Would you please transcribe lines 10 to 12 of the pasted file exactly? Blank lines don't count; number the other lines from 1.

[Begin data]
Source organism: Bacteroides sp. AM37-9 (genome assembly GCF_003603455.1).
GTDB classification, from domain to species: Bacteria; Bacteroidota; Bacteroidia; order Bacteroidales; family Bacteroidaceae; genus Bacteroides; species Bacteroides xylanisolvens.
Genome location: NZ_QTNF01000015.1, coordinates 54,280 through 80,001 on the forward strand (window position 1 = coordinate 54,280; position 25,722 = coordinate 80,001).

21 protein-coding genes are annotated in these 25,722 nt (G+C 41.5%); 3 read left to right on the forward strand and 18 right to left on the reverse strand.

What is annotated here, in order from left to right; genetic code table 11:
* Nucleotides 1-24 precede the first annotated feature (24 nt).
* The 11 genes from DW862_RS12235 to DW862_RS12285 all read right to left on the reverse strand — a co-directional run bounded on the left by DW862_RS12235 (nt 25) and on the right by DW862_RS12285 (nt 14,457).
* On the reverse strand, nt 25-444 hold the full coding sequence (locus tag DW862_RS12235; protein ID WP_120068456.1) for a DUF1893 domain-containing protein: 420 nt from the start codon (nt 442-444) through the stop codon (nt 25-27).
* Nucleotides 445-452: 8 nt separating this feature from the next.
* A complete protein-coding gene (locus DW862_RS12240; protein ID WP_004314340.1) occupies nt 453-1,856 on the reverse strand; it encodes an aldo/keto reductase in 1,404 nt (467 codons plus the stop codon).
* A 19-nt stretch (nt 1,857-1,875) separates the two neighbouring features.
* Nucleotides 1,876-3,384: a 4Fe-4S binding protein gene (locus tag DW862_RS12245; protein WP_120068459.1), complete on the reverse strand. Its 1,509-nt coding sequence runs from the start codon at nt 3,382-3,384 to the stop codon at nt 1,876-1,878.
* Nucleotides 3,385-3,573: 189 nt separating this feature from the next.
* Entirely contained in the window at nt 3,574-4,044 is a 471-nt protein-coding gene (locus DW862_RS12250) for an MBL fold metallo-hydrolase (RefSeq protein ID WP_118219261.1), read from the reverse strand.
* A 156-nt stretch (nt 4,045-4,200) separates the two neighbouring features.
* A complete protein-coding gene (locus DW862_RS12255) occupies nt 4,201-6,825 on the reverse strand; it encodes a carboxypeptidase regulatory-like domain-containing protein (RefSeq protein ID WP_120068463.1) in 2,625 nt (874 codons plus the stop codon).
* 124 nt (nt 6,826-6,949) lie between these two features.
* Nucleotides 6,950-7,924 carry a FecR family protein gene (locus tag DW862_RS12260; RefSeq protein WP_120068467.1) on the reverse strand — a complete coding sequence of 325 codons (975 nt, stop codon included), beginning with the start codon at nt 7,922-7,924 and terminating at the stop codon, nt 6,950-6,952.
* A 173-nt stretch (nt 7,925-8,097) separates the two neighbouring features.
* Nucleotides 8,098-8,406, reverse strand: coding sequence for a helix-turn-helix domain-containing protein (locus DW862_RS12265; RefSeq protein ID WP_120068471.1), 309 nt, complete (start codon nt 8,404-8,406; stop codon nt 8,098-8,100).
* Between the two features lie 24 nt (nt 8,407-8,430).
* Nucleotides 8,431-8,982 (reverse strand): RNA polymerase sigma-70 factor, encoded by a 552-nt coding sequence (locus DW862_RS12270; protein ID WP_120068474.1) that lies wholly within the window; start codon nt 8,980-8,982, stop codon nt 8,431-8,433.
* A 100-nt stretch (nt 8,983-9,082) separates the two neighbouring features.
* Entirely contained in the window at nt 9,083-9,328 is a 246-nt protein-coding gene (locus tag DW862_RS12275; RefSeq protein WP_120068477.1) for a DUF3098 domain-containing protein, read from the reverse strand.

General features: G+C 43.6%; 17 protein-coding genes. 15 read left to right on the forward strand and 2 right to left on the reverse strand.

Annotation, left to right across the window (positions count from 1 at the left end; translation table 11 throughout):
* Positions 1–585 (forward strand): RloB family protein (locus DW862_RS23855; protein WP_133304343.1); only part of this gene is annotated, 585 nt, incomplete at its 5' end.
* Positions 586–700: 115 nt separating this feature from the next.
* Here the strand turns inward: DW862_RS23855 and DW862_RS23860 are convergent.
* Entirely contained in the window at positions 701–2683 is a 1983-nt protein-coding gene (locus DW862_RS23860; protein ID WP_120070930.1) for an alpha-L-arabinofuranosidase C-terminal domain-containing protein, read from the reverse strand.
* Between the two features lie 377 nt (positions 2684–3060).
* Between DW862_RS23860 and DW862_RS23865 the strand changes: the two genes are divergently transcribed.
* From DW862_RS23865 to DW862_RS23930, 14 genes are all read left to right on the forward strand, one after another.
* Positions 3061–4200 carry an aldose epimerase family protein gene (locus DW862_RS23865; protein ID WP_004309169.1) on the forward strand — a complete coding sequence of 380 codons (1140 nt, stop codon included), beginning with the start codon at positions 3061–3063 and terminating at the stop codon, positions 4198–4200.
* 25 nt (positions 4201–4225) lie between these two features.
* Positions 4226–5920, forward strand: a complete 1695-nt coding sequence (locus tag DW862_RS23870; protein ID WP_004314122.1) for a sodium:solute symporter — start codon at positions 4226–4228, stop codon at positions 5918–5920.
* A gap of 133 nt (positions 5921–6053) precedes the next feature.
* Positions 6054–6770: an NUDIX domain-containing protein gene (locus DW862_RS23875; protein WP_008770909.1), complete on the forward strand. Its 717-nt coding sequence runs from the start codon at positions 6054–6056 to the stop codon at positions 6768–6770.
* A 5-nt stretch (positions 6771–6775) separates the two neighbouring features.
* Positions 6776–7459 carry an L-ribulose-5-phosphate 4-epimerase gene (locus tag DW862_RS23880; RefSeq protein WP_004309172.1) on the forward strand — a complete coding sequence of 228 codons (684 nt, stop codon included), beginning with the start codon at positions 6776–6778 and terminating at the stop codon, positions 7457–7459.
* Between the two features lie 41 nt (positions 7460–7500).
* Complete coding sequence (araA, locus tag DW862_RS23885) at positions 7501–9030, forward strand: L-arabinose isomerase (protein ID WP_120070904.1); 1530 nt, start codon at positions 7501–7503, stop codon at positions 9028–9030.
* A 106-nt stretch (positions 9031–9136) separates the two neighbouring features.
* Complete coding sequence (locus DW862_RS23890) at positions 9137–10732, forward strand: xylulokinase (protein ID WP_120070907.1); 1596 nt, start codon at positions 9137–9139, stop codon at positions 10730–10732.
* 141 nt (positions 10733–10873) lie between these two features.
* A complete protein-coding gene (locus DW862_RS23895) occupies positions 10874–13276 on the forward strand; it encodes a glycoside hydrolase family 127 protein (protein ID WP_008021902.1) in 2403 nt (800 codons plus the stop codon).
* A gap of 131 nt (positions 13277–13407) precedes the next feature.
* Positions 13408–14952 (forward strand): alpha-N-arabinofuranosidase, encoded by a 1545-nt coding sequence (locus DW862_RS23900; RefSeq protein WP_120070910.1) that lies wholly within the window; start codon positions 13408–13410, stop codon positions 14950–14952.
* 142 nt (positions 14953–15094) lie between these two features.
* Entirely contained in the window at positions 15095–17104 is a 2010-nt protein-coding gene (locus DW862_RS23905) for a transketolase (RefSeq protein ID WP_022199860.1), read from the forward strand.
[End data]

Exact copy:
* A complete protein-coding gene (locus DW862_RS12240; protein ID WP_004314340.1) occupies nt 453-1,856 on the reverse strand; it encodes an aldo/keto reductase in 1,404 nt (467 codons plus the stop codon).
* A 19-nt stretch (nt 1,857-1,875) separates the two neighbouring features.
* Nucleotides 1,876-3,384: a 4Fe-4S binding protein gene (locus tag DW862_RS12245; protein WP_120068459.1), complete on the reverse strand. Its 1,509-nt coding sequence runs from the start codon at nt 3,382-3,384 to the stop codon at nt 1,876-1,878.